For example, a life insurance policy attached to a super fund might be worth up to $250,000 or more. Unexpected deaths due to accidents or workplace injuries can also result in more cash being tipped into the estate.

Regardless of how much you own, having a Will is crucial to ensure your assets end up going exactly where you want them to.

12. Thinking a DIY or off-the-shelf Will is enough

Opting for a DIY or online Will template might seem like a good cost-saver, but it’s often a false economy. DIY Wills can be vague and incomplete, and lead to incredibly costly legal battles later on. 

From what we’ve seen, the expense and hassle of rectifying these Wills often far outweighs the initial savings. The financial toll on your loved ones can be devastating, and potentially significantly diminish the inheritance you wish to leave behind. But the emotional cost to beneficiaries who struggle through dealing with a less than perfect Will can be incalculable.

13. Choosing the wrong Executor or Trustee

Your choice of Executor is critical to how your estate will be managed one day.  Executors (and Trustees) play distinct and crucial roles, and call for someone who can navigate these responsibilities with skill, diligence and a level head. 

Naming the wrong person can lead to major complications.

Often, choosing a close family member or friend can seem like a good idea – but they may not have the know-how (or stamina!) to manage complex estate issues. They may be too personally involved with some beneficiaries or some assets and it’s vital to think about potential conflicts, personal biases, and practical availability – including where your preferred Executor lives, and how quickly they would be able to step into action. Having a substitute Executor or two can also help to extend the “shelf-life” of your Will.

Our professional Wills and estates lawyers can guide you in making these key decisions, helping to provide peace of mind that your estate will one day be handled efficiently and objectively.

14. Failing to account for taxes and debts

A common oversight is not considering potential taxes and liabilities that could affect your estate. Outstanding debts can reduce what’s left over for your beneficiaries. Without thoughtful planning, your loved ones could encounter surprise tax bills – or find there’s not enough in the estate to settle debts.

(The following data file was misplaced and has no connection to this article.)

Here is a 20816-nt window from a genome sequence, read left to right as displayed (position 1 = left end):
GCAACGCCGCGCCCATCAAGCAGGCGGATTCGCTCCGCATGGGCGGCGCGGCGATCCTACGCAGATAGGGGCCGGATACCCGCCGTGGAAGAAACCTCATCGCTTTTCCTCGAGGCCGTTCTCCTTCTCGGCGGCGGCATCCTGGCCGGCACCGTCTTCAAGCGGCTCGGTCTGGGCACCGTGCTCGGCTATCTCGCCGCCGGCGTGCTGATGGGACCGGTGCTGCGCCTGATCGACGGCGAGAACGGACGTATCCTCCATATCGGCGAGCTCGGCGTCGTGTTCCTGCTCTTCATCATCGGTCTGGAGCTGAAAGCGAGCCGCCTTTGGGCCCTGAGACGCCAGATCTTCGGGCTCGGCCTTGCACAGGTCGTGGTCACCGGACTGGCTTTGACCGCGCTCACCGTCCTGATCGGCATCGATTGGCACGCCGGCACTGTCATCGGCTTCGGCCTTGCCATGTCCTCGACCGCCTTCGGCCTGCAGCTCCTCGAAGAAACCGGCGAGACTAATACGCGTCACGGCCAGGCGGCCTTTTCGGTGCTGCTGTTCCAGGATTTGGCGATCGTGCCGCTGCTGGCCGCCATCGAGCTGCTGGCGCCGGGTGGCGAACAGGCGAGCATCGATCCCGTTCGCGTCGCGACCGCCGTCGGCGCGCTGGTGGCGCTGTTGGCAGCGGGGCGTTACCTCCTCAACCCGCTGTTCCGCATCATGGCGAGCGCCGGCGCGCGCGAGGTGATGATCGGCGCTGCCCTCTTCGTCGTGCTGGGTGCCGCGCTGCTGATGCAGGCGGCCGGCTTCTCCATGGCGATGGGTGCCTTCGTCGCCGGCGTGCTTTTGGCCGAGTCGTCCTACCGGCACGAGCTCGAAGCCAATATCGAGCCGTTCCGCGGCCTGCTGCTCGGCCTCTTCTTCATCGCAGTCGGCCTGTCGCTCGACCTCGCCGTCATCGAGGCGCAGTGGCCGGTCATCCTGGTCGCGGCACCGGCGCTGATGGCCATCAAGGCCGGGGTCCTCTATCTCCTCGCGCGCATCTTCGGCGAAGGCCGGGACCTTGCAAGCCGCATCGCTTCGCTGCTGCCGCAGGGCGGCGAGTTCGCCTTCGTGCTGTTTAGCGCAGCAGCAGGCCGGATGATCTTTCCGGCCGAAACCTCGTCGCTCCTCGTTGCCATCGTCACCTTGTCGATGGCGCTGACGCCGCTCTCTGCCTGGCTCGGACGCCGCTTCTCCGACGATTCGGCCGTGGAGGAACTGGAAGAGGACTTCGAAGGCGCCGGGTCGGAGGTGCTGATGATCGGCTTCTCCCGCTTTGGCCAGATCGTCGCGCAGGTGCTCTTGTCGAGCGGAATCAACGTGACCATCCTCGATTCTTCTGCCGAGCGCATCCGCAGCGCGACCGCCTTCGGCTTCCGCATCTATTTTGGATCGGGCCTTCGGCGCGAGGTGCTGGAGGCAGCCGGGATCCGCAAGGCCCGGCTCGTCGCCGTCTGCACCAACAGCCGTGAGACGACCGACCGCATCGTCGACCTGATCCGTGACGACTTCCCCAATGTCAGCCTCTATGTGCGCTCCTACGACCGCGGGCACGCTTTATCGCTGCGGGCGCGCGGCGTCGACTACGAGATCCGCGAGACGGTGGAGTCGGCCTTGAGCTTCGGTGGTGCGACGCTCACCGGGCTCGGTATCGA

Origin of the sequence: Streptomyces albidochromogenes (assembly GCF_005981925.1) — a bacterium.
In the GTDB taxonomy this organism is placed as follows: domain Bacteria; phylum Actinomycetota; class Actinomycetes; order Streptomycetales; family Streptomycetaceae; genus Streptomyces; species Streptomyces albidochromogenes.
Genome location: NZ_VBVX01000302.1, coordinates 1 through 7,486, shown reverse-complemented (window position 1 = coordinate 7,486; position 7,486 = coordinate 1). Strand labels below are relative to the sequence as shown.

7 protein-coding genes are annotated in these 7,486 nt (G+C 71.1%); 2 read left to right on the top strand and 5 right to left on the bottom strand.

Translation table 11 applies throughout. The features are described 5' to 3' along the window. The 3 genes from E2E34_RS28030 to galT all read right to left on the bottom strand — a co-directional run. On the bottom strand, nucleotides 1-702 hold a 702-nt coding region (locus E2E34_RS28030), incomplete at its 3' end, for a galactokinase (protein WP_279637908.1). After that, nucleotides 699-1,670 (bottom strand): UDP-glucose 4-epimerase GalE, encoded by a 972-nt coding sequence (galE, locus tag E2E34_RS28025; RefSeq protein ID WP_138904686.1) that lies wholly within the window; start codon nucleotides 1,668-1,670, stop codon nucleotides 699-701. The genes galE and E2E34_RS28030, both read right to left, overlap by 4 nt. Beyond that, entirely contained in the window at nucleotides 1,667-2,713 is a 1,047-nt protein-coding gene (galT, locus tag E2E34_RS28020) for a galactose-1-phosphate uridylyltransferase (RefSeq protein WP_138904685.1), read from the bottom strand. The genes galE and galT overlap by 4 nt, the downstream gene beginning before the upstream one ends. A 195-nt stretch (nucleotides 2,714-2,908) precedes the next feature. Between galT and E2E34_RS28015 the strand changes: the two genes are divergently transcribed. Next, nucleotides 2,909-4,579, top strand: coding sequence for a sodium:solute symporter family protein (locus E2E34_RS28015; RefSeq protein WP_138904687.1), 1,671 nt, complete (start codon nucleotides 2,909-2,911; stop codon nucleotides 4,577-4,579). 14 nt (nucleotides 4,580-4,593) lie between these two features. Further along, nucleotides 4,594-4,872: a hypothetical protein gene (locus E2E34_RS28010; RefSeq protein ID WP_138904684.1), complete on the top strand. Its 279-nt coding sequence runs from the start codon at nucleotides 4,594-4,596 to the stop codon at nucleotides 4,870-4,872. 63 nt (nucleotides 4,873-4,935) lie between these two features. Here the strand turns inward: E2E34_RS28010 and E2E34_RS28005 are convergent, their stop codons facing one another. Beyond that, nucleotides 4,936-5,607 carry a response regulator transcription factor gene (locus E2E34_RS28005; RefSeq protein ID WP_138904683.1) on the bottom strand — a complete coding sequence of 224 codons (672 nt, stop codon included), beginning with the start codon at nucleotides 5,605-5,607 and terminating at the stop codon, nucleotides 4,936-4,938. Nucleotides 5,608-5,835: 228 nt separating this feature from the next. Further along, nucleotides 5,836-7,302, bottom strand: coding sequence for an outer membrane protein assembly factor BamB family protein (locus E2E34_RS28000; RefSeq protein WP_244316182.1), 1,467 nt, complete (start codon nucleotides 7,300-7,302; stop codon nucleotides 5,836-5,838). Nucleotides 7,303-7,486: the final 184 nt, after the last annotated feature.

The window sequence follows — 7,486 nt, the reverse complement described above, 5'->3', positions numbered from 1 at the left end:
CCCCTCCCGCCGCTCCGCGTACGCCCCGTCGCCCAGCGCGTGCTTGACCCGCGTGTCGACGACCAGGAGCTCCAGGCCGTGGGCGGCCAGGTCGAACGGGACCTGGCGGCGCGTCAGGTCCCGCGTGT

There are often simple and clever strategies that can be built into your Will to navigate and minimise issues like stamp or transfer duty on real estate, or to prevent imbalance among beneficiaries when various taxes affect different assets such as superannuation. 

Keeping good records, getting tax and/or financial advice, and engaging a reliable accountant can go a long way in backing your overall estate plan. Our estate planning lawyers will talk to your trusted advisers to make sure that your existing wealth structures and goals are factored into your estate plan, and everyone knows what to expect.

15. Forgetting to communicate your Will and wishes to your beneficiaries

Not discussing your Will or wishes with beneficiaries is a slip-up that can lead to confusion and disputes posthumously. Keeping your beneficiaries in the loop about your intentions can greatly reduce the risk of conflict or legal challenges later on. 

Of course, your Will is personal and there’s no obligation to share it or any part of it- but transparency with your family about what’s in it can go a long way to preserving harmony. 

For bonus points, make sure the right person knows where your Will is, and how to access it. Lost Wills, or Wills no one knows about, can undo all of your best intentions – especially when you have carefully prepared one that captures your lasting wishes. If no Will can be found, the intestacy laws are triggered, leading to your assets being divided by default formulae that often results in unexpected and unfortunate outcomes. 

Avoid these Will mistakes: contact our legal team today

Concerned about mistakes in your Will or the possibility of high costs? Working with a trusted estate planning lawyer ensures your Will is not only legally sound, but gives you peace of mind that your loved ones will be looked after and your estate managed properly. 

At Solomon Hollett Lawyers, our team of experienced estate planning attorneys are here to guide you through creating a comprehensive estate plan that meets your unique needs. Reach out for a free 15-minute phone consultation to secure your legacy with confidence. 


Brandon Hetherington has considerable experience across the realms of Wills and estate planning, probate and family provision claims, property law, commercial law and litigation. Brandon’s work has seen him appear frequently across the Magistrates Court, District Court, Supreme Court, and the State Administrative Tribunal.